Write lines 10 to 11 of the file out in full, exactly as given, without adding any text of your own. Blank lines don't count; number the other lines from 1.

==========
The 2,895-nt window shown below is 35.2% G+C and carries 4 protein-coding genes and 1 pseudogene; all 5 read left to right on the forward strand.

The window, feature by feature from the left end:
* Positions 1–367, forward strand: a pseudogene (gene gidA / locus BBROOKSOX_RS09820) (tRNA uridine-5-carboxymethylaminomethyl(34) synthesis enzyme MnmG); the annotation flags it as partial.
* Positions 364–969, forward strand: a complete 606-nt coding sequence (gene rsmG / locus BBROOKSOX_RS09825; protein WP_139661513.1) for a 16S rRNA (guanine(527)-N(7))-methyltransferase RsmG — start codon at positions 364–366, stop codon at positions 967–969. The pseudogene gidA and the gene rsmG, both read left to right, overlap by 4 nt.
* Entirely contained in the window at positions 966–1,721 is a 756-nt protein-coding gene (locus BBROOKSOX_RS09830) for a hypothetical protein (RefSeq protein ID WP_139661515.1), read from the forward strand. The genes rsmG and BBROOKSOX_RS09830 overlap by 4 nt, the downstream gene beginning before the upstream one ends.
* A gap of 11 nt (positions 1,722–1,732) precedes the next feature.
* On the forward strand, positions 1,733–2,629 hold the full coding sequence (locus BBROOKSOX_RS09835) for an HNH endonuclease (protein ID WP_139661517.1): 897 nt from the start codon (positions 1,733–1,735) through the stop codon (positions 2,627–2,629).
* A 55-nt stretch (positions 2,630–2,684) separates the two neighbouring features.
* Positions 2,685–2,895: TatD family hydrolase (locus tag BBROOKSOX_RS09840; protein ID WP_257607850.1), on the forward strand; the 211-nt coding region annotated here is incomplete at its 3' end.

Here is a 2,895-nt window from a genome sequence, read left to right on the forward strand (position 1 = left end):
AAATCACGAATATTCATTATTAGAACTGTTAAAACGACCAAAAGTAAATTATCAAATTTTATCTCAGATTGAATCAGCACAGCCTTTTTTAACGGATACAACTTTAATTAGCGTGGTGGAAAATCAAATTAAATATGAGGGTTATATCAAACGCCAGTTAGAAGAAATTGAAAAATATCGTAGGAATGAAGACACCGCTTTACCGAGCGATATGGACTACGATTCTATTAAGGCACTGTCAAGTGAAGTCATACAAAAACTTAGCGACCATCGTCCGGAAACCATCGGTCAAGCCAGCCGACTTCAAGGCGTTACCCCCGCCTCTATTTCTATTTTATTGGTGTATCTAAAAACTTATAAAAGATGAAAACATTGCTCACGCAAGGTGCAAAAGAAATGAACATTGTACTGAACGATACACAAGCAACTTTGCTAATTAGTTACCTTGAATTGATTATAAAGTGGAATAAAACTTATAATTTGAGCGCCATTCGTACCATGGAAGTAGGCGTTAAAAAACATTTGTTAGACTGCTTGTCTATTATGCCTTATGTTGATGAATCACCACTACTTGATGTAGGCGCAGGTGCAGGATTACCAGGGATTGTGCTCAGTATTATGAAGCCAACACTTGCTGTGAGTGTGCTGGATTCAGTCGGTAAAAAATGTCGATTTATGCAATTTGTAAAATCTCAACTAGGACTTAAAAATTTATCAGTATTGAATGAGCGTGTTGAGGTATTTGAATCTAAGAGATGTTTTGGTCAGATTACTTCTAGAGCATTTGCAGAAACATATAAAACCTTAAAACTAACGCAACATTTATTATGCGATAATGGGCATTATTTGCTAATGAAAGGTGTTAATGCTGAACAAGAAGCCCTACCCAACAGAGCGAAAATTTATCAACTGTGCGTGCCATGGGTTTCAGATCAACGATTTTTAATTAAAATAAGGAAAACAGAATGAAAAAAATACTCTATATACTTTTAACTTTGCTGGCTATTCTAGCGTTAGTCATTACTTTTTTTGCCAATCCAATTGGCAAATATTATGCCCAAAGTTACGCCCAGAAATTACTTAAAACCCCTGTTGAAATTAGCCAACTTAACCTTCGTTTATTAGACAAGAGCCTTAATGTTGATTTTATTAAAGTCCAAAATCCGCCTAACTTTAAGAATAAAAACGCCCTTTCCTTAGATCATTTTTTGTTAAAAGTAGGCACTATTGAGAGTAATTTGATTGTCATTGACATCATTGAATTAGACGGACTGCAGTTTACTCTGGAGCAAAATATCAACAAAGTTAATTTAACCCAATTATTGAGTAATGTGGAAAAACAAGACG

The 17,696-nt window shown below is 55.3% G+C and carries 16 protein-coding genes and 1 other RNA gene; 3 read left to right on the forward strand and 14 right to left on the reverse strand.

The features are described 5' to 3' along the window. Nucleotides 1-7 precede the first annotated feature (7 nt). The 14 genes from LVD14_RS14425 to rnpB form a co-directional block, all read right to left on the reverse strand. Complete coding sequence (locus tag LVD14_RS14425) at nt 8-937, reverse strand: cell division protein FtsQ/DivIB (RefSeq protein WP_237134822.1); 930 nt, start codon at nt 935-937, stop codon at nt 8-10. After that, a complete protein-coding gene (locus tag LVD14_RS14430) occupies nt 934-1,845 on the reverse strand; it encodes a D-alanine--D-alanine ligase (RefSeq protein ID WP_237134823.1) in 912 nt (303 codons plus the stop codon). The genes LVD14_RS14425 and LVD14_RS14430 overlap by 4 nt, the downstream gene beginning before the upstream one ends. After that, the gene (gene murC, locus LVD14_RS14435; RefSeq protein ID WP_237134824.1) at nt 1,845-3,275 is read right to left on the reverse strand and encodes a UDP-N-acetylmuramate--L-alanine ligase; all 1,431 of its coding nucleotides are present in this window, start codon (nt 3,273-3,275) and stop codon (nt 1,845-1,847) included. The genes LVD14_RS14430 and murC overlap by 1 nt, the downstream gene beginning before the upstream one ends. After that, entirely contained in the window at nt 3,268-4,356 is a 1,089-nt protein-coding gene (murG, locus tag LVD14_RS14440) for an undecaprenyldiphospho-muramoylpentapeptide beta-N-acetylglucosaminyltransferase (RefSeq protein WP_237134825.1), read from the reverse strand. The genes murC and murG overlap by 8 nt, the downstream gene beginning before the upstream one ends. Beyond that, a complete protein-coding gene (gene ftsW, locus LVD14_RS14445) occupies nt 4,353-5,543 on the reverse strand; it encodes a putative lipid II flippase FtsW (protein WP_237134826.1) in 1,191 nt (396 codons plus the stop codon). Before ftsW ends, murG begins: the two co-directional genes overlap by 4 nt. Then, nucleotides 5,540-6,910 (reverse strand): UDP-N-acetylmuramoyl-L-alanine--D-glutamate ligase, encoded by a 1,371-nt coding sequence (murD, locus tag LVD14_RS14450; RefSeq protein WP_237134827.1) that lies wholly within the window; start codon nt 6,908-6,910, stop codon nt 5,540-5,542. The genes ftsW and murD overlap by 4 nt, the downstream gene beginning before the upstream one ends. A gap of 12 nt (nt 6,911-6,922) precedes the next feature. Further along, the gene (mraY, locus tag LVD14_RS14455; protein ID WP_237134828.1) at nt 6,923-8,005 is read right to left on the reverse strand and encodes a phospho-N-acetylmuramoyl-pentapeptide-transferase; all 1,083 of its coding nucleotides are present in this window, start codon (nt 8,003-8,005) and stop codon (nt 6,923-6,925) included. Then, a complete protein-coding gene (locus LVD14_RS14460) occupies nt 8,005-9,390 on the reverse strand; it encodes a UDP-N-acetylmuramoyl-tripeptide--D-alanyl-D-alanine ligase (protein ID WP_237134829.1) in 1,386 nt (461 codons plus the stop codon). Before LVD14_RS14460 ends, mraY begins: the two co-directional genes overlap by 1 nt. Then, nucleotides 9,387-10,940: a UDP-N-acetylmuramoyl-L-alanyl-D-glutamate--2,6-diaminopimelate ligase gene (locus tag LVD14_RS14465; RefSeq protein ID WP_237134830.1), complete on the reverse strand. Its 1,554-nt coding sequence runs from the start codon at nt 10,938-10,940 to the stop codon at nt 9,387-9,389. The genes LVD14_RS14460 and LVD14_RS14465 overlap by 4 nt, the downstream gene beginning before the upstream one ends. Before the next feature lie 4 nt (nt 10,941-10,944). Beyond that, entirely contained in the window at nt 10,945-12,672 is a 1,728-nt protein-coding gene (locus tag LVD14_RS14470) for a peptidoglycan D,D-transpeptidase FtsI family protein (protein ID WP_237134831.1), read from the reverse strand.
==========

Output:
Here is a 2,895-nt window from a genome sequence, read left to right on the forward strand (position 1 = left end):
AAATCACGAATATTCATTATTAGAACTGTTAAAACGACCAAAAGTAAATTATCAAATTTTATCTCAGATTGAATCAGCACAGCCTTTTTTAACGGATACAACTTTAATTAGCGTGGTGGAAAATCAAATTAAATATGAGGGTTATATCAAACGCCAGTTAGAAGAAATTGAAAAATATCGTAGGAATGAAGACACCGCTTTACCGAGCGATATGGACTACGATTCTATTAAGGCACTGTCAAGTGAAGTCATACAAAAACTTAGCGACCATCGTCCGGAAACCATCGGTCAAGCCAGCCGACTTCAAGGCGTTACCCCCGCCTCTATTTCTATTTTATTGGTGTATCTAAAAACTTATAAAAGATGAAAACATTGCTCACGCAAGGTGCAAAAGAAATGAACATTGTACTGAACGATACACAAGCAACTTTGCTAATTAGTTACCTTGAATTGATTATAAAGTGGAATAAAACTTATAATTTGAGCGCCATTCGTACCATGGAAGTAGGCGTTAAAAAACATTTGTTAGACTGCTTGTCTATTATGCCTTATGTTGATGAATCACCACTACTTGATGTAGGCGCAGGTGCAGGATTACCAGGGATTGTGCTCAGTATTATGAAGCCAACACTTGCTGTGAGTGTGCTGGATTCAGTCGGTAAAAAATGTCGATTTATGCAATTTGTAAAATCTCAACTAGGACTTAAAAATTTATCAGTATTGAATGAGCGTGTTGAGGTATTTGAATCTAAGAGATGTTTTGGTCAGATTACTTCTAGAGCATTTGCAGAAACATATAAAACCTTAAAACTAACGCAACATTTATTATGCGATAATGGGCATTATTTGCTAATGAAAGGTGTTAATGCTGAACAAGAAGCCCTACCCAACAGAGCGAAAATTTATCAACTGTGCGTGCCATGGGTTTCAGATCAACGATTTTTAATTAAAATAAGGAAAACAGAATGAAAAAAATACTCTATATACTTTTAACTTTGCTGGCTATTCTAGCGTTAGTCATTACTTTTTTTGCCAATCCAATTGGCAAATATTATGCCCAAAGTTACGCCCAGAAATTACTTAAAACCCCTGTTGAAATTAGCCAACTTAACCTTCGTTTATTAGACAAGAGCCTTAATGTTGATTTTATTAAAGTCCAAAATCCGCCTAACTTTAAGAATAAAAACGCCCTTTCCTTAGATCATTTTTTGTTAAAAGTAGGCACTATTGAGAGTAATTTGATTGTCATTGACATCATTGAATTAGACGGACTGCAGTTTACTCTGGAGCAAAATATCAACAAAGTTAATTTAACCCAATTATTGAGTAATGTGGAAAAACAAGACG